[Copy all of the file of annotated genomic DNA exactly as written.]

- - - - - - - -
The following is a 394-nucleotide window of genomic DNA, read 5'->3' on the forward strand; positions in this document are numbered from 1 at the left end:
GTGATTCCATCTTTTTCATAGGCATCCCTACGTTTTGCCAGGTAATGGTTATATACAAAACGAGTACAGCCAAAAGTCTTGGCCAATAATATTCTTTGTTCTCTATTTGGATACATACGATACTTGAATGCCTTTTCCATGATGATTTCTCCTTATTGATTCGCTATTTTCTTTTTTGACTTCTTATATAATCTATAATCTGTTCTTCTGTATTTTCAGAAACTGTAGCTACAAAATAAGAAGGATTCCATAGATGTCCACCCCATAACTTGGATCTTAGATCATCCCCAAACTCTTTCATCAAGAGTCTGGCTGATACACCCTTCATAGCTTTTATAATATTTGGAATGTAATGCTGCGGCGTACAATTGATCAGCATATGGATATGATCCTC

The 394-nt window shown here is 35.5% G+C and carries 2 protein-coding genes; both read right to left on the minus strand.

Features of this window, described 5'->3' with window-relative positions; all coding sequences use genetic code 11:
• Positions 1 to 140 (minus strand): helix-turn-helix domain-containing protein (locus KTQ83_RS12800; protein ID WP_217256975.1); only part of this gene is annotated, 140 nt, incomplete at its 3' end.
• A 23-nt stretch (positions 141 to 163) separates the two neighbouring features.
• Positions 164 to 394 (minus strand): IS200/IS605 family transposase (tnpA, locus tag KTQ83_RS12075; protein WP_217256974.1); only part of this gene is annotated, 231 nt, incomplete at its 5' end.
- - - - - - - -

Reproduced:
The following is a 394-nucleotide window of genomic DNA, read 5'->3' on the forward strand; positions in this document are numbered from 1 at the left end:
GTGATTCCATCTTTTTCATAGGCATCCCTACGTTTTGCCAGGTAATGGTTATATACAAAACGAGTACAGCCAAAAGTCTTGGCCAATAATATTCTTTGTTCTCTATTTGGATACATACGATACTTGAATGCCTTTTCCATGATGATTTCTCCTTATTGATTCGCTATTTTCTTTTTTGACTTCTTATATAATCTATAATCTGTTCTTCTGTATTTTCAGAAACTGTAGCTACAAAATAAGAAGGATTCCATAGATGTCCACCCCATAACTTGGATCTTAGATCATCCCCAAACTCTTTCATCAAGAGTCTGGCTGATACACCCTTCATAGCTTTTATAATATTTGGAATGTAATGCTGCGGCGTACAATTGATCAGCATATGGATATGATCCTC

The 394-nt window shown here is 35.5% G+C and carries 2 protein-coding genes; both read right to left on the minus strand.

Features of this window, described 5'->3' with window-relative positions; all coding sequences use genetic code 11:
• Positions 1 to 140 (minus strand): helix-turn-helix domain-containing protein (locus KTQ83_RS12800; protein ID WP_217256975.1); only part of this gene is annotated, 140 nt, incomplete at its 3' end.
• A 23-nt stretch (positions 141 to 163) separates the two neighbouring features.
• Positions 164 to 394 (minus strand): IS200/IS605 family transposase (tnpA, locus tag KTQ83_RS12075; protein WP_217256974.1); only part of this gene is annotated, 231 nt, incomplete at its 5' end.